Quote:
Originally Posted by 2airishuman View Post
5. gibberish. w/d doesn't KNOW where the 'mid range' of suspension is for the trailer OR the tow vehicle...
Your argument is fallacious. WD "knows" what you program it to know by the selection of bar and the link you choose. There is more and less ideal programming, sure, but the WD is PROGRAMMABLE by selection and setting, to respond to your particular requirements - if configured CORRECTLY. This is not a claim that it can magically remove load, though you portray it as such with great mischief.

Quote:
Originally Posted by 2airishuman View Post
6. it's not about REAR axle handling, it's about REloading the steering axle.
If the two axles were decoupled, this would be correct. Unfortunately, they ARE coupled, and it is not possible to increase load on the forward wheels without changing the load on the rear axles. Load affects axle handling, regardless of location.

Quote:
Originally Posted by 2airishuman View Post
7. UNloading the front end doesn't "soften" the front axle, it reduces grip/traction/control at the tire/roadway.
UNloading the front axle "softens" the front axle in a number of ways.

First, it reduces load, which raises the frequencies the wheel is trying to transmit to the chassis, but lowering their intensity. As previously discussed, first these frequencies are harder to transfer so are more readily absorbed by the suspension. However, with lighter loading, tire deformation reduces so this is a "win some, lose some" point.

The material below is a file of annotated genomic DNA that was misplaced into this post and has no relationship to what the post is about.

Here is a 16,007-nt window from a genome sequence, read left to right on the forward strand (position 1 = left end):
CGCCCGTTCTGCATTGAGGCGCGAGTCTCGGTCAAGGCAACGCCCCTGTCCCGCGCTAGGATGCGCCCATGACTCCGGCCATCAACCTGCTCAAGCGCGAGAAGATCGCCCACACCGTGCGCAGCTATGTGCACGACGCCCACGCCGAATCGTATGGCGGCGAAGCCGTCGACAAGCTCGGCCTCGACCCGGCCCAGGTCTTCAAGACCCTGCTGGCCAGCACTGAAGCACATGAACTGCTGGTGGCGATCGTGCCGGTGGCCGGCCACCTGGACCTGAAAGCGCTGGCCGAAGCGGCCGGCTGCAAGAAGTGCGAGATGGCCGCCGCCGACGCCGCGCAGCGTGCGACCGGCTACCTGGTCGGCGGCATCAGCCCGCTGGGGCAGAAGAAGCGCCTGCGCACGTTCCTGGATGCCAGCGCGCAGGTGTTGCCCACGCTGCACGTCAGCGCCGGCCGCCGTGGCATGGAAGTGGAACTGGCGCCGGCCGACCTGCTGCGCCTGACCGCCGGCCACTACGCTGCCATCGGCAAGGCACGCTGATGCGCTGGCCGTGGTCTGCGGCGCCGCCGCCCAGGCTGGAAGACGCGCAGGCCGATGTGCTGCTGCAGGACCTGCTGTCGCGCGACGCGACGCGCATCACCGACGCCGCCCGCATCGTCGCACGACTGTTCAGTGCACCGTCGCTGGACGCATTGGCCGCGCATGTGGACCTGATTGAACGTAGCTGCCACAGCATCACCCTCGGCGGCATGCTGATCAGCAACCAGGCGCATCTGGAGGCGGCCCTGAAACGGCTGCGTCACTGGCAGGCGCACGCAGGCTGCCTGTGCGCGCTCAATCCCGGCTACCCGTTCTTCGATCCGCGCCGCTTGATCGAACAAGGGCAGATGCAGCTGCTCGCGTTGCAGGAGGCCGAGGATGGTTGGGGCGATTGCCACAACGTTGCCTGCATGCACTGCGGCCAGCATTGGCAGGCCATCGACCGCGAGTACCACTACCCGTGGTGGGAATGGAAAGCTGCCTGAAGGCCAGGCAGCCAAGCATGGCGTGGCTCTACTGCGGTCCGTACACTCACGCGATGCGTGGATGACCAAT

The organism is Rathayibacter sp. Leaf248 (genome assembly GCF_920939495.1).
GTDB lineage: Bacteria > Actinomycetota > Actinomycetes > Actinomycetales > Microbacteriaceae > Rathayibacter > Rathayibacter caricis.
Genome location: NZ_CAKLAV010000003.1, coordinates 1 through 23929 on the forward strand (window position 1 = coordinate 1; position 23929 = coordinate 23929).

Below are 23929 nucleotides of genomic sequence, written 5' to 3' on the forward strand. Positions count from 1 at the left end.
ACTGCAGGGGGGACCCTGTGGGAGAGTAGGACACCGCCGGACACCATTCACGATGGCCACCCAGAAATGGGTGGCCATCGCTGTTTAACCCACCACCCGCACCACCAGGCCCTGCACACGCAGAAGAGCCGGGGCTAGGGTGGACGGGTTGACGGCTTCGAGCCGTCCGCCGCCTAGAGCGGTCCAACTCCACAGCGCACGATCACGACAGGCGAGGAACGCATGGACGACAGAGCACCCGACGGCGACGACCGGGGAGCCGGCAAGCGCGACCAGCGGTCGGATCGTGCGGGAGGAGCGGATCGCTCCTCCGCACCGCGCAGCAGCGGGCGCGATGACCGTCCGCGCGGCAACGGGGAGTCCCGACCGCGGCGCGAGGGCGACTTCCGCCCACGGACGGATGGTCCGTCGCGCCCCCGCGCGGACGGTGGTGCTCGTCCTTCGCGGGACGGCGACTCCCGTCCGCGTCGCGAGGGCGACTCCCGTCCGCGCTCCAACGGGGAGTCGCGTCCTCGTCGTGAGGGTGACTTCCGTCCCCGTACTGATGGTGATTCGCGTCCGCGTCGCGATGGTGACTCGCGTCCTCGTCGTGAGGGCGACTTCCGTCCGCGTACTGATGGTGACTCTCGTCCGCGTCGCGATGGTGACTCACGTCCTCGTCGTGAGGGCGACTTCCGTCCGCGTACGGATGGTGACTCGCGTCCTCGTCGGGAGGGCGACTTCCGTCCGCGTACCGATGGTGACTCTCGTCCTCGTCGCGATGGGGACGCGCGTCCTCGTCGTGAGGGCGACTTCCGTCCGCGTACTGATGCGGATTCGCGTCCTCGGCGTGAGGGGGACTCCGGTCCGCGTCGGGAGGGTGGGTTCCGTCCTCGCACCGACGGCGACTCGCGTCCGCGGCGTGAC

Second, the softening is RELATIVE. The front and rear suspension are tuned to work well together. However, differentially loading the front and rear axles (or left and right, which is why we have sway bars) changes the effective tuning of the two suspension systems so the heavier-loaded suspension becomes stiffer and the lighter loaded suspension becomes softer, in terms of handling input.

Quote:
Originally Posted by 2airishuman View Post
8. SWAY like w/d and bar function has been explained in DETAIL and by some really smart/qualified folks already...

in OTHER threads...
"This is the place where brilliant minds assemble to pool ignorance with questionable logic in order to reach absurd conclusions."

Quote:
Originally Posted by 2airishuman View Post
encouraging folks to WASTE keystrokes doing it all over again is disrespecting their (and others) previous efforts...

purely 4 self entertainment.

cheers
2air'
I don't double-space all my posts, use poor sentence structure, or say things I think are IMPORTANT in CAPS, except in parody posts like this one.

IF you feel the need for further education feel free to respond, preferably in private where the gentle reader of this forum need not be troubled by this petty, meaningless squabble. It's a shame, you have such great knowledge of Airstreams, but you feel the need to post slams like knowledge is a competitive sport, and sometimes you try to slam someone in an area where they have degree-level academic and practical expertise.